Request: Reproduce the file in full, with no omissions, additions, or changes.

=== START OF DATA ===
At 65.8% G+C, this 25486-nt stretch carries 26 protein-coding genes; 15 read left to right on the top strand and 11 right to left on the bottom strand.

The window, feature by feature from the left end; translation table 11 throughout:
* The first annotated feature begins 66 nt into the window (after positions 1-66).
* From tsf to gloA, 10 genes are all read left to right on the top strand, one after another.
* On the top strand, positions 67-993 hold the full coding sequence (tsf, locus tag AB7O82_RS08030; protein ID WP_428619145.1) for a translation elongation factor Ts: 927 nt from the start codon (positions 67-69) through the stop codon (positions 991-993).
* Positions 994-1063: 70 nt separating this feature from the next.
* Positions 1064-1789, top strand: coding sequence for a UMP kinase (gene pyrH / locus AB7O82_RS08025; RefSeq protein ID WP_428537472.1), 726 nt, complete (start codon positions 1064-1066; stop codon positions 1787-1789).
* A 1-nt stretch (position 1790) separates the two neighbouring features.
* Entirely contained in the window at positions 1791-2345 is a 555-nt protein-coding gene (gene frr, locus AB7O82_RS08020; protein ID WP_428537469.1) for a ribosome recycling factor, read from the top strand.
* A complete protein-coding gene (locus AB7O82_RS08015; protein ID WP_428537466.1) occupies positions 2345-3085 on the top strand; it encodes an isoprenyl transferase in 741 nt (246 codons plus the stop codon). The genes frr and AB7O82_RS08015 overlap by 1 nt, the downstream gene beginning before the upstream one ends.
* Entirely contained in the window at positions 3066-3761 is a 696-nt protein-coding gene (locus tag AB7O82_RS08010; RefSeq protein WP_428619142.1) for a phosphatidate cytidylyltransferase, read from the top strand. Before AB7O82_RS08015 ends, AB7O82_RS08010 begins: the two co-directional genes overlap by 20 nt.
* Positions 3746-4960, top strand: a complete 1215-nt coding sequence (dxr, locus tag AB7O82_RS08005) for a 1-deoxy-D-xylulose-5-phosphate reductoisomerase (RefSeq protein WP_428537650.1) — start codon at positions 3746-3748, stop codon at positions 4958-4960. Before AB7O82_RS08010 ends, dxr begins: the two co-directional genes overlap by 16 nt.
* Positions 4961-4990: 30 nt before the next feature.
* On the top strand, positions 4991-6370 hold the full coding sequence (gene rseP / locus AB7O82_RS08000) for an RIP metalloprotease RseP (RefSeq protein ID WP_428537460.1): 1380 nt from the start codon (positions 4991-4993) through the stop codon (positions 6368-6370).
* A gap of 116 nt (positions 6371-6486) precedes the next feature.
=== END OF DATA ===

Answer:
At 65.8% G+C, this 25486-nt stretch carries 26 protein-coding genes; 15 read left to right on the top strand and 11 right to left on the bottom strand.

The window, feature by feature from the left end; translation table 11 throughout:
* The first annotated feature begins 66 nt into the window (after positions 1-66).
* From tsf to gloA, 10 genes are all read left to right on the top strand, one after another.
* On the top strand, positions 67-993 hold the full coding sequence (tsf, locus tag AB7O82_RS08030; protein ID WP_428619145.1) for a translation elongation factor Ts: 927 nt from the start codon (positions 67-69) through the stop codon (positions 991-993).
* Positions 994-1063: 70 nt separating this feature from the next.
* Positions 1064-1789, top strand: coding sequence for a UMP kinase (gene pyrH / locus AB7O82_RS08025; RefSeq protein ID WP_428537472.1), 726 nt, complete (start codon positions 1064-1066; stop codon positions 1787-1789).
* A 1-nt stretch (position 1790) separates the two neighbouring features.
* Entirely contained in the window at positions 1791-2345 is a 555-nt protein-coding gene (gene frr, locus AB7O82_RS08020; protein ID WP_428537469.1) for a ribosome recycling factor, read from the top strand.
* A complete protein-coding gene (locus AB7O82_RS08015; protein ID WP_428537466.1) occupies positions 2345-3085 on the top strand; it encodes an isoprenyl transferase in 741 nt (246 codons plus the stop codon). The genes frr and AB7O82_RS08015 overlap by 1 nt, the downstream gene beginning before the upstream one ends.
* Entirely contained in the window at positions 3066-3761 is a 696-nt protein-coding gene (locus tag AB7O82_RS08010; RefSeq protein WP_428619142.1) for a phosphatidate cytidylyltransferase, read from the top strand. Before AB7O82_RS08015 ends, AB7O82_RS08010 begins: the two co-directional genes overlap by 20 nt.
* Positions 3746-4960, top strand: a complete 1215-nt coding sequence (dxr, locus tag AB7O82_RS08005) for a 1-deoxy-D-xylulose-5-phosphate reductoisomerase (RefSeq protein WP_428537650.1) — start codon at positions 3746-3748, stop codon at positions 4958-4960. Before AB7O82_RS08010 ends, dxr begins: the two co-directional genes overlap by 16 nt.
* Positions 4961-4990: 30 nt before the next feature.
* On the top strand, positions 4991-6370 hold the full coding sequence (gene rseP / locus AB7O82_RS08000) for an RIP metalloprotease RseP (RefSeq protein ID WP_428537460.1): 1380 nt from the start codon (positions 4991-4993) through the stop codon (positions 6368-6370).
* A gap of 116 nt (positions 6371-6486) precedes the next feature.